Devices connecting to pods

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I've Been Around
Posts: 1

Devices connecting to pods

I have three pods throughout my house. It's seems that all my house devices only connect to my modem. I can be right infront of a pod and not connect to it...why?

 

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Posts: 1,567

Re: Devices connecting to pods

Hello, @Juice77.

 

Welcome to Rogers Community Forums! 😃

 

Thank you for posting your query in the Community. We need more details to comment on this situation; please provide modem and pods details. Did the tech installed the pods, or is it a self install?

 

I'm assuming it's the Ignite TV service with three pods installed to extend WiFi coverage throughout the home. Are you looking at the devices connection status through Rogers Ignite WiFi Hub app?

 

We look forward to hearing from you!

 

Cheers,
RogersMoin

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Posts: 4

Re: Devices connecting to pods

I'm noticing the same thing, kind of. I have Ignite TV, internet, phone home and 3 wifi extender pods. Everything was installed by a Rogers Tech. Everything seems to be working ok, but I notice on the wifi hub app that all wifi devices in the home are connecting to the same pod. Regardless of where the person is physically located in the house, all devices are connecting to the same pod even if one is literally right beside the person. All 3 pods were positioned in different locations in the house to ensure maximum coverage. I have confirmed in the app that all pods are connected and online. All my TV ignite boxes are wired with CAT5, so they aren't using wifi. Just wondering if it's normal to have all wifi devices in the house connect to the same pod all the time? If so, what are the other 2 pods there for? Thanks.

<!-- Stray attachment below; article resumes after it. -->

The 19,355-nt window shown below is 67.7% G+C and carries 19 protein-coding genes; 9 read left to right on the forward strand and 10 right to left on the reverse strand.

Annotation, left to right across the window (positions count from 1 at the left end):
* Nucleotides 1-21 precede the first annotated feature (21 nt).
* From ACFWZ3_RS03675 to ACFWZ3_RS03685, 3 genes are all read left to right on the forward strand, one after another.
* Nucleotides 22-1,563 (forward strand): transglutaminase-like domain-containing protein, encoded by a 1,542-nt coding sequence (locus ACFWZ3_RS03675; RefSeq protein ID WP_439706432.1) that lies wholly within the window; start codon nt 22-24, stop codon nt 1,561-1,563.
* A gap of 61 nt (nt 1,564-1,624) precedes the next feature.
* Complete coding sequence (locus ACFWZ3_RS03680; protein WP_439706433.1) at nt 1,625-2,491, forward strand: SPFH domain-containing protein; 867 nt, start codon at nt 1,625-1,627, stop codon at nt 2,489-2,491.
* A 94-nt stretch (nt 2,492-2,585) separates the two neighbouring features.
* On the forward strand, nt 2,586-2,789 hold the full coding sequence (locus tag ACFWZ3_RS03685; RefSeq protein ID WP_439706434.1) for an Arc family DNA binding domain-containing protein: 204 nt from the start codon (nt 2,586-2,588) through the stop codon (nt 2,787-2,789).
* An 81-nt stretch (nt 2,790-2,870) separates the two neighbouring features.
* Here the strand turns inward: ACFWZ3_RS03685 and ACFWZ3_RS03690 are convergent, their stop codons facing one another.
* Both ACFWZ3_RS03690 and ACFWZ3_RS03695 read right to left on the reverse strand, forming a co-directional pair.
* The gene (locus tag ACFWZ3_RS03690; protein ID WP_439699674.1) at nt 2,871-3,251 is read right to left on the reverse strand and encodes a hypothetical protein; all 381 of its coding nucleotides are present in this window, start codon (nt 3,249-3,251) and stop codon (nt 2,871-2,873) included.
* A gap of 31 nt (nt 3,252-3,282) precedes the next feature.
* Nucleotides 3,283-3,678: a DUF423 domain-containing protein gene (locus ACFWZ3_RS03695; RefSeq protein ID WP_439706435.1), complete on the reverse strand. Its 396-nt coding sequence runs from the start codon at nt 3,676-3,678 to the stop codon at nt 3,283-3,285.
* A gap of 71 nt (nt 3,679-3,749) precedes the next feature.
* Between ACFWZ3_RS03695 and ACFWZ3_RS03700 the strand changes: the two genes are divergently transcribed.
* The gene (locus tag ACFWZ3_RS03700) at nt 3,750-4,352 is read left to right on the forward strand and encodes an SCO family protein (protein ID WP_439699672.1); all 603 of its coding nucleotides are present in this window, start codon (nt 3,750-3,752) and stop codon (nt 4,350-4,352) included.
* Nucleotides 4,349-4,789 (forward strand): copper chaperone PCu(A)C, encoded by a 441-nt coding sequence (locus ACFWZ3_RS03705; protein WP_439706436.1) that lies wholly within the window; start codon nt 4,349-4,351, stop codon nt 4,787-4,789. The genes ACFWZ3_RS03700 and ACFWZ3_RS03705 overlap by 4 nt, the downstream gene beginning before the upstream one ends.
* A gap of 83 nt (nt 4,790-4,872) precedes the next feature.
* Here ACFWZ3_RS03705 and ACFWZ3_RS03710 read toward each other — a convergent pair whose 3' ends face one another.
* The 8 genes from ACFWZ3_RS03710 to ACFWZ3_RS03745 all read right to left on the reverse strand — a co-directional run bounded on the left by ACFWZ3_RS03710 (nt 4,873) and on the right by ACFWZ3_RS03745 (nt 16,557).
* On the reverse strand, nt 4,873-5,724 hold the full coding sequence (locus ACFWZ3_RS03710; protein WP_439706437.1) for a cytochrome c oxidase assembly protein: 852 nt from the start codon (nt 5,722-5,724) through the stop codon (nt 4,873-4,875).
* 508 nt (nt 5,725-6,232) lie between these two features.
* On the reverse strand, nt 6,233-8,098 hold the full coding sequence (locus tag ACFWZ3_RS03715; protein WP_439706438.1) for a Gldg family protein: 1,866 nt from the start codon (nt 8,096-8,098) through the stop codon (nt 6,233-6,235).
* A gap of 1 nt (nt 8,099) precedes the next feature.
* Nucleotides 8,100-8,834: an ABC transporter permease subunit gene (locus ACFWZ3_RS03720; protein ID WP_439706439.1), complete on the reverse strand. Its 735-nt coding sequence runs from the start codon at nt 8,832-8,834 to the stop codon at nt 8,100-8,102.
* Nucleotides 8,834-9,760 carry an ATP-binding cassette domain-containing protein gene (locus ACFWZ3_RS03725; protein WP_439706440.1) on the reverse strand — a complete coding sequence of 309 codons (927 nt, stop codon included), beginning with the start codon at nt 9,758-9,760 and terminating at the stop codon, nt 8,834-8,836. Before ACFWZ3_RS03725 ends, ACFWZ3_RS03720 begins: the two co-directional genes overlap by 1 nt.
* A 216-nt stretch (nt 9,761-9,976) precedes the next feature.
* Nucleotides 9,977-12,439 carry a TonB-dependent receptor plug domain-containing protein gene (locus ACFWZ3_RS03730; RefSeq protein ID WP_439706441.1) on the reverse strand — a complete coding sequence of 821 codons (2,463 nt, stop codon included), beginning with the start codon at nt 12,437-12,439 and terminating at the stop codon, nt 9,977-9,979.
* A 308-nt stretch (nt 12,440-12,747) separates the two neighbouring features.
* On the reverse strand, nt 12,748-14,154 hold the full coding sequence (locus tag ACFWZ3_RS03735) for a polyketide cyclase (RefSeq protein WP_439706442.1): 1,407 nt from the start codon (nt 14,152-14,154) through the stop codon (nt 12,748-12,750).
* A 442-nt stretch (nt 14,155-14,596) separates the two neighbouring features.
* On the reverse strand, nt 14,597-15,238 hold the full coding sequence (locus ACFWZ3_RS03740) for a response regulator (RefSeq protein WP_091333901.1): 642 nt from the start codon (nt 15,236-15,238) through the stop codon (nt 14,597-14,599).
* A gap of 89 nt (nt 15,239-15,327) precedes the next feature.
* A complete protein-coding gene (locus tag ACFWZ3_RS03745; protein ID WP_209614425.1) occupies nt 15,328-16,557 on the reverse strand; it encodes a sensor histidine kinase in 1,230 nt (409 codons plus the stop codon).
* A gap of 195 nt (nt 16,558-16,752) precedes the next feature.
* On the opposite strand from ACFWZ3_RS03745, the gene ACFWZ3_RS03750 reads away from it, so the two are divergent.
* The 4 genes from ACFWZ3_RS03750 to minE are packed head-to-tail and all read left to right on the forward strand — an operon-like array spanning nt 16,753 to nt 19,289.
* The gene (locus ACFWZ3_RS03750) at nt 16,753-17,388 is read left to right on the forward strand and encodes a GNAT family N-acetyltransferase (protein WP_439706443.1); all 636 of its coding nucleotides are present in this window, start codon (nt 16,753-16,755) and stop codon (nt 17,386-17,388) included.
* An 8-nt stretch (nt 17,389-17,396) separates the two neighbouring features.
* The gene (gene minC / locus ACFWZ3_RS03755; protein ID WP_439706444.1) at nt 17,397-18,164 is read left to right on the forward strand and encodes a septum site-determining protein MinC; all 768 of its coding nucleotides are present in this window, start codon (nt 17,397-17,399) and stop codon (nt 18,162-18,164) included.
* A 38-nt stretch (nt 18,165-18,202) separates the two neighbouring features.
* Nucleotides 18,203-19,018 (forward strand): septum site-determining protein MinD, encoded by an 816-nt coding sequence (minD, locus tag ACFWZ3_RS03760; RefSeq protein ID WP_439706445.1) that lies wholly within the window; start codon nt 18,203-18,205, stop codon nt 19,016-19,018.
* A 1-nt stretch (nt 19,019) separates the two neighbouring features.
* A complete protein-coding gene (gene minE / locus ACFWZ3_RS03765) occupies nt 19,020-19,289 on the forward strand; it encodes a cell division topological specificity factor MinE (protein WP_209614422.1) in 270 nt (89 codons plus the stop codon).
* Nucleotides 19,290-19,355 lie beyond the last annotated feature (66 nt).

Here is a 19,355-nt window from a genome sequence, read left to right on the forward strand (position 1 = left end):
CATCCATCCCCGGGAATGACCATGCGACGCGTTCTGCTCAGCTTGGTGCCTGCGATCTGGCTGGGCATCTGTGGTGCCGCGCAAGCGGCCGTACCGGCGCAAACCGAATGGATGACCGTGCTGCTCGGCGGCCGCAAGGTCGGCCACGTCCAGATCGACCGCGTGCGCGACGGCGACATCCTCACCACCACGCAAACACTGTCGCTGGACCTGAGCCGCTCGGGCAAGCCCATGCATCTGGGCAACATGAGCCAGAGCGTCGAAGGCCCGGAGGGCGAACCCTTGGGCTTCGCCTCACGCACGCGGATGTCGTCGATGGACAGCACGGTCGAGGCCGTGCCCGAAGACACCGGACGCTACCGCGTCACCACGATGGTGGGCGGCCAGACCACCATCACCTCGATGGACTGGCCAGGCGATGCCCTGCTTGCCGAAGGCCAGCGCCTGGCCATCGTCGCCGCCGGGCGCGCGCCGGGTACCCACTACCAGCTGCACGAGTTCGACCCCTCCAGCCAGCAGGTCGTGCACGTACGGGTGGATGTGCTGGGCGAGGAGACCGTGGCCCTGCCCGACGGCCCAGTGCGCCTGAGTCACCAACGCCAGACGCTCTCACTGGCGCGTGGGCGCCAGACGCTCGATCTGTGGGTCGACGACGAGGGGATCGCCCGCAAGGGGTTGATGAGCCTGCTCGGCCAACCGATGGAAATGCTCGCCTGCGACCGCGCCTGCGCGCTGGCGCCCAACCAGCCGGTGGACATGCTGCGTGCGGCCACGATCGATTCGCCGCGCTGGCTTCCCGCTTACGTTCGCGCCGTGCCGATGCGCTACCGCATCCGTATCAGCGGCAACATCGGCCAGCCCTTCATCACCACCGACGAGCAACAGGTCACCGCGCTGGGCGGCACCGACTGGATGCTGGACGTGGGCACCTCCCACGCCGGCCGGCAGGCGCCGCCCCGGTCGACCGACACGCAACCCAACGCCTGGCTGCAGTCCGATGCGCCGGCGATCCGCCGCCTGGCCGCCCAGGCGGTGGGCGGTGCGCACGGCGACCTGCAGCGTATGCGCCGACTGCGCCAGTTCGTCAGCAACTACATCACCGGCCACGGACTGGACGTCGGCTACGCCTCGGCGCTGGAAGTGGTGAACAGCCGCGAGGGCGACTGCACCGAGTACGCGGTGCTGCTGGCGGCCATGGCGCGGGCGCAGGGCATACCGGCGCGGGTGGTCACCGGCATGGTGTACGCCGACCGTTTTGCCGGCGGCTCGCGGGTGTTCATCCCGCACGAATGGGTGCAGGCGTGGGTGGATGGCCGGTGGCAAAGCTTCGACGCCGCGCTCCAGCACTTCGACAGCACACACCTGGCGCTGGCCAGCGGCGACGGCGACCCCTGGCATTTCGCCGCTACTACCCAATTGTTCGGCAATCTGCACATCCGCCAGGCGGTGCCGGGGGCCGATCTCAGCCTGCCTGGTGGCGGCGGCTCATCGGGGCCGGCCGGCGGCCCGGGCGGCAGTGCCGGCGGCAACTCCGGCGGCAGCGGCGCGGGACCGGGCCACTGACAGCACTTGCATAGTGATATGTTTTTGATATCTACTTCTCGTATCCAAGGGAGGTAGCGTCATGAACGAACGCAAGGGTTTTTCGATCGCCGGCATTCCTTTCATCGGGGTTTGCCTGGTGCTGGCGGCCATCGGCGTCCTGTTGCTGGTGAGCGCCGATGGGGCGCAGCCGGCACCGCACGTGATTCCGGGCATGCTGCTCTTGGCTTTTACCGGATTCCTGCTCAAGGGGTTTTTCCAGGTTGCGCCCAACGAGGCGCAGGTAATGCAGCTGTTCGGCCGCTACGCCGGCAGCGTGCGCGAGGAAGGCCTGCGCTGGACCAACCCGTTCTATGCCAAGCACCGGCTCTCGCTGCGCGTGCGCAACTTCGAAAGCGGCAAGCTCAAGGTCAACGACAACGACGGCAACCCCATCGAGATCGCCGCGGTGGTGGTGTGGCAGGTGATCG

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Re: Devices connecting to pods


@Juice77 wrote:

I have three pods throughout my house. It's seems that all my house devices only connect to my modem. I can be right infront of a pod and not connect to it...why?


The radios in the Pods operate at a lower power level than the Wi-Fi radios in the XB6 modem, so it's possible that your devices are simply connecting to the Wi-Fi access point with the strongest signal.

 

If a device connects to the XB6 first then, depending on the device, it may not even try to roam to another stronger/local access point unless the RSSI on the connection drops below -70 dBm.

 

If you go to a more distant Pod with a mobile device, disconnect from Wi-Fi, then reconnect, do you connect to the Pod or to the modem?



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Re: Devices connecting to pods


@scott435645645 wrote:
I'm noticing the same thing, kind of. I have Ignite TV, internet, phone home and 3 wifi extender pods. Everything was installed by a Rogers Tech. Everything seems to be working ok, but I notice on the wifi hub app that all wifi devices in the home are connecting to the same pod. Regardless of where the person is physically located in the house, all devices are connecting to the same pod even if one is literally right beside the person.

The Pods (made by Plume) support 802.11k and 802.11v, so they do support the critical standards that facilitate Wi-Fi roaming: https://support.plume.com/hc/en-us/articles/115001797928-Pod-Device-Release-Notes